Is this chronic or can his patella tendon recover and never suffer again? – Rafa’s current injury is not chronic: he’s had a partial tear in the patella tendon (which is what has delayed his return). However, once recovered from this tear, the tendon goes back to the situation it was before.

In which percentage is Rafa’s knee OK? – When you have planned to play Abu Dhabi, Doha, AO it is because that percentage is very high. Too bad that five days before the exho in Abu Dhabi he catches the virus and he was still with fever 1-2 days before… Before that happened, he was in conditions to compete.

12 Responses

  1. dk says:

    Thanks Miri and Genny for this. Nothing like getting it from the source.

  2. Fifi says:

    Thank you for this. Sounds like he had, what we call in the UK, the vomiting bug. Bad timing but hopefully he’s on his way to a full recovery and although I’m desperate to watch him play, willing to wait for him on the clay! Thanks again for the translation!

  3. Melissa says:

    Thank you, Genny and Miri. This is very useful information, and I can only wish that it had got the media play that uninformed speculation received with the AO announcement. It is very, very heartening to know that his knee is doing so well and that he was well on his way to returning. Such a shame that he caught so virulent a bug, but perhaps it was for the best.

    Again, my gratitude to you both. Vamos!

  4. Lynne says:

    Thank you so much for the translation! I can read Spanish and understand it ok, but these sorts of interviews are the most difficult, so muchisimas gracias! ;-)

  5. Liz Hayhoe says:

    Thank you for the translation & keeping us updated on whats going on with Rafa; you are the best site for Rafa news and acurate updates. I really hope there are no more setbacks for him and he can return to his beloved clay as planned x

  6. gottakeeprunning says:

    Thank you for this synopsis Genny – yes the stomach flu has been rife both in the UK and also in Mallorca. I for one have never disbelieved him. Anyone who has ever had gastric flu knows how bad they felt and how long it took them to feel “themselves” – that is just running a “normal” way of life – and I don’t think anyone of us here is truly aware of a professional athlete’s way of life and training! Some of us take a week off and we have a desk job!!!

  7. Susanna728 says:

    Thanks so much for the translation. A shame that they have to keep explaining that if you’ve had a high fever and a severe stomach illness you’re going to be very weak for a while. Not so hard to comprehend – We’ve all been there. I just read an article in the NYT about Hilary Clinton’s condition. She also had a lengthy gastrointestinal illness (not to mention the concussion and blood clot) but what I didn’t know was that some in Washington accused her of faking her health problems too! What is it these folks? (Not intending to start any political discussions – just noting the parallel that, no matter what the arena, some opponents will stoop to anything.) Very glad to hear that Dr. Cotorro thinks Rafa’s knees can recover 100%.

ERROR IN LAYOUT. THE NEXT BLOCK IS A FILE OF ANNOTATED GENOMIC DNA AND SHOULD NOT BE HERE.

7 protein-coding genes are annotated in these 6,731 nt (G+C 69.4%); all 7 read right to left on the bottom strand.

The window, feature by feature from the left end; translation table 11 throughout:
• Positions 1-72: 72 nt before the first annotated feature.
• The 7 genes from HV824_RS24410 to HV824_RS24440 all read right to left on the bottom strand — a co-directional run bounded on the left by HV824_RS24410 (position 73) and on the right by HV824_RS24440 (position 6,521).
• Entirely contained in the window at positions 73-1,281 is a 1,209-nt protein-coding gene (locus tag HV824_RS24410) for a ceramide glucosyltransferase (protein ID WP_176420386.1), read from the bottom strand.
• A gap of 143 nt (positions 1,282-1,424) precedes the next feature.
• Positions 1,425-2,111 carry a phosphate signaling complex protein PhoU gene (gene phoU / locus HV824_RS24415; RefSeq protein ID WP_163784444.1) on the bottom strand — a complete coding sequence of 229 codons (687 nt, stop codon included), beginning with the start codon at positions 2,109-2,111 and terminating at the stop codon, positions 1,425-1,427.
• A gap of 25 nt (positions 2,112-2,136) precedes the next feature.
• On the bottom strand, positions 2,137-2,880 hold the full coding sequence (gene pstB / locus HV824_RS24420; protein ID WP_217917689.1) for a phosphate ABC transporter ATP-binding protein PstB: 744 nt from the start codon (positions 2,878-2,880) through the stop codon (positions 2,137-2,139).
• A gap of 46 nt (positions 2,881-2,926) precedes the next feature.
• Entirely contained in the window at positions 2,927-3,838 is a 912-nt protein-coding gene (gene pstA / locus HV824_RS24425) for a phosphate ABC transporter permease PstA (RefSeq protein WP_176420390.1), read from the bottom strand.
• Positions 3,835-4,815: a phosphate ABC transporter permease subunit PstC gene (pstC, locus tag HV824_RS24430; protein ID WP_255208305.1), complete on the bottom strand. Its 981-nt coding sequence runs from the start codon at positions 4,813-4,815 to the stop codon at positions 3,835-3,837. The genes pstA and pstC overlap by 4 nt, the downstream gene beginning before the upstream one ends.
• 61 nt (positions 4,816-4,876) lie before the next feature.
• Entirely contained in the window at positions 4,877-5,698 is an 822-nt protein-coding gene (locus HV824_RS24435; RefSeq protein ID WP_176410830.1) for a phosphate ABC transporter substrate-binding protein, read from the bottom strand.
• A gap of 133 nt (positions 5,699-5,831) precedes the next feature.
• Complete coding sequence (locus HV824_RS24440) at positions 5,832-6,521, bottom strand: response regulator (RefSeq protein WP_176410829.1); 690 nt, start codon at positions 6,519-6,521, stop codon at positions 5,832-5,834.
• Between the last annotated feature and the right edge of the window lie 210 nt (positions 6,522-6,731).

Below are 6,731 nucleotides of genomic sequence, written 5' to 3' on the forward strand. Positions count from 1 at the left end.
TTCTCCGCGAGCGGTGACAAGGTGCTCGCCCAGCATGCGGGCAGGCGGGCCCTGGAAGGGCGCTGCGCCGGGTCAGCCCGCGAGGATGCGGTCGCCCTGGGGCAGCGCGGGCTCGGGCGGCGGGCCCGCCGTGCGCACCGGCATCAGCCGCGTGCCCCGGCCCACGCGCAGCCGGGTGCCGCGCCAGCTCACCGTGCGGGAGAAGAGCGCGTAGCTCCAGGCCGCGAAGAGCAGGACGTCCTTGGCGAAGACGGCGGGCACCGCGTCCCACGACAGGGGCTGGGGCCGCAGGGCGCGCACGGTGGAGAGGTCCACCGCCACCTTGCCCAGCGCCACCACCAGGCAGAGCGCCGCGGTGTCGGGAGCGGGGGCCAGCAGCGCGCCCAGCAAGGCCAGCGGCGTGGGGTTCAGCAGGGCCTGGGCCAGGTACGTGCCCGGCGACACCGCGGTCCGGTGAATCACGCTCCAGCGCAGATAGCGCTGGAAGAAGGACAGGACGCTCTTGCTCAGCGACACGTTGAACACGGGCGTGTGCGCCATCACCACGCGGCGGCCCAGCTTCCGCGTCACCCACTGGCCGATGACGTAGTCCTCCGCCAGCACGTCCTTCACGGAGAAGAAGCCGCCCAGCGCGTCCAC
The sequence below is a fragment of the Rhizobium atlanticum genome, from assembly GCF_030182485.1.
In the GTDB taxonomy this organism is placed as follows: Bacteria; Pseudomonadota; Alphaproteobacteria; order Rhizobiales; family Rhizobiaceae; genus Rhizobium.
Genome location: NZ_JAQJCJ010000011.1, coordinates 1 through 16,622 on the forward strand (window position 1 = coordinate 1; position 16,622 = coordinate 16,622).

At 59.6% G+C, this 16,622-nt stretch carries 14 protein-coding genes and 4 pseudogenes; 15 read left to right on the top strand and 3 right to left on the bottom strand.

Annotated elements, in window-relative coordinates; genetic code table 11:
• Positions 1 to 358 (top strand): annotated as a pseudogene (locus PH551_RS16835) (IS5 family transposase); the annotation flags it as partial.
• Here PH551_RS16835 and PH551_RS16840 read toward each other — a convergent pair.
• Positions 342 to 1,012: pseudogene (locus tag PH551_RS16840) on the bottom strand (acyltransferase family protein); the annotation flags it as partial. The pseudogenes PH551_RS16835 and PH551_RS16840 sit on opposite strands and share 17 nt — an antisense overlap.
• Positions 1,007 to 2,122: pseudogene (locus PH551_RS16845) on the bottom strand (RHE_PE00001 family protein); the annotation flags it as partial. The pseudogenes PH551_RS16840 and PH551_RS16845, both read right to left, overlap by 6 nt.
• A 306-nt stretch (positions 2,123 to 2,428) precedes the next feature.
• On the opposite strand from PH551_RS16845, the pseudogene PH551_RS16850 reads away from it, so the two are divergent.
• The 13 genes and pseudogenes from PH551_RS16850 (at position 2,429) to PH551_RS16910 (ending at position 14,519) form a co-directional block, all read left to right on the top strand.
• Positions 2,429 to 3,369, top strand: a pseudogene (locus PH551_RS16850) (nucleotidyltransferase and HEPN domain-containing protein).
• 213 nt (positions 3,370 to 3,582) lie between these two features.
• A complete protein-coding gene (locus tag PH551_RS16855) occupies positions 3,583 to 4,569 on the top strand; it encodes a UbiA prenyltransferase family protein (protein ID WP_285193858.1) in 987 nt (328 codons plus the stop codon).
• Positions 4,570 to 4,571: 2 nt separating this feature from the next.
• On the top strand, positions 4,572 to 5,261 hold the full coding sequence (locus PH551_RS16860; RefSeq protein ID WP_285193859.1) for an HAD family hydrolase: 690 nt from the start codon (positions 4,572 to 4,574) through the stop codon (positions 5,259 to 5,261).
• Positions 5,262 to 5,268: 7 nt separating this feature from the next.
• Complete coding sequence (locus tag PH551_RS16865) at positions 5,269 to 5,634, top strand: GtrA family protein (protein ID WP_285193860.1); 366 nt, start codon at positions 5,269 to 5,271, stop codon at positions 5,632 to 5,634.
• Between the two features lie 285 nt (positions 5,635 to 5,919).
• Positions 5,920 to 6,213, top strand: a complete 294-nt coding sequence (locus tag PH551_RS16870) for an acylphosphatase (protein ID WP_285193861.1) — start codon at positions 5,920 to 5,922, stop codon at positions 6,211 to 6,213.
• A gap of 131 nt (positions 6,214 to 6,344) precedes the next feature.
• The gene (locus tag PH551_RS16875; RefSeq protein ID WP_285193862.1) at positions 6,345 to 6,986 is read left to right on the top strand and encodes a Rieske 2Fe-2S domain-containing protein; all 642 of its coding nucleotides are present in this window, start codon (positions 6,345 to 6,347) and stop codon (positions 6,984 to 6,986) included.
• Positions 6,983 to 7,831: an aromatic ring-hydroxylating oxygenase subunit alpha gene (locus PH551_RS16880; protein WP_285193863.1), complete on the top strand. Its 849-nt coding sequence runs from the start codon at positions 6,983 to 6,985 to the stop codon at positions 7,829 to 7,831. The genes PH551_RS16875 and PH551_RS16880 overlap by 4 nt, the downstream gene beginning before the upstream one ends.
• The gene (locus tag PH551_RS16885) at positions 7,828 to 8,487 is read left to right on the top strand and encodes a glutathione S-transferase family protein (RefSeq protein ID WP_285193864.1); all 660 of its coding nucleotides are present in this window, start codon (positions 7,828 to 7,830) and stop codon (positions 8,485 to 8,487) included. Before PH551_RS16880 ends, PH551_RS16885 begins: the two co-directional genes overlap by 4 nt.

8. Sharon/London says:

    I have been in bed since friday with the same thing and I have felt awful. Today is my first day up and im still not feeling 100%. Rafa made the right decision to delay his return and let his body recover from the illness.

  9. Jummy says:

    @ Sharon/London,
    Oh poor you!… Sorry you missed all the new year excitement and all. Wish you a full recovery and have a wonderful 2013. I wish the same for Rafa.
    xo :)

  10. jodiecate says:

    Big thanks Miri & Genny, great to have all that explained!
    Good to hear the tendonitis is not chronic & can recover 100% – don’t think i have understood that before, i thought it was an ongoing problem. Very happy to hear it!

  11. Sharon/London says:

    Thank you for your kind words. All the best to you for 2013.

    I believe Hilary Clinton caught the gastro illness in Europe while on a business trip which led to dehydration then the collapse which caused a concussion and blood clot. A sequence of events that went from bad to worse (the same with Rafa) but some people are to quick to judge rather than find out the facts first. All the speculation and insinuations flying around it gets to the point where team Nadal have to make a statement as obvious and repetitive it may be.

  12. Ch F says:

    So Rafa’s injury isn’t chronic? And is 100% curable? This is a good new, no?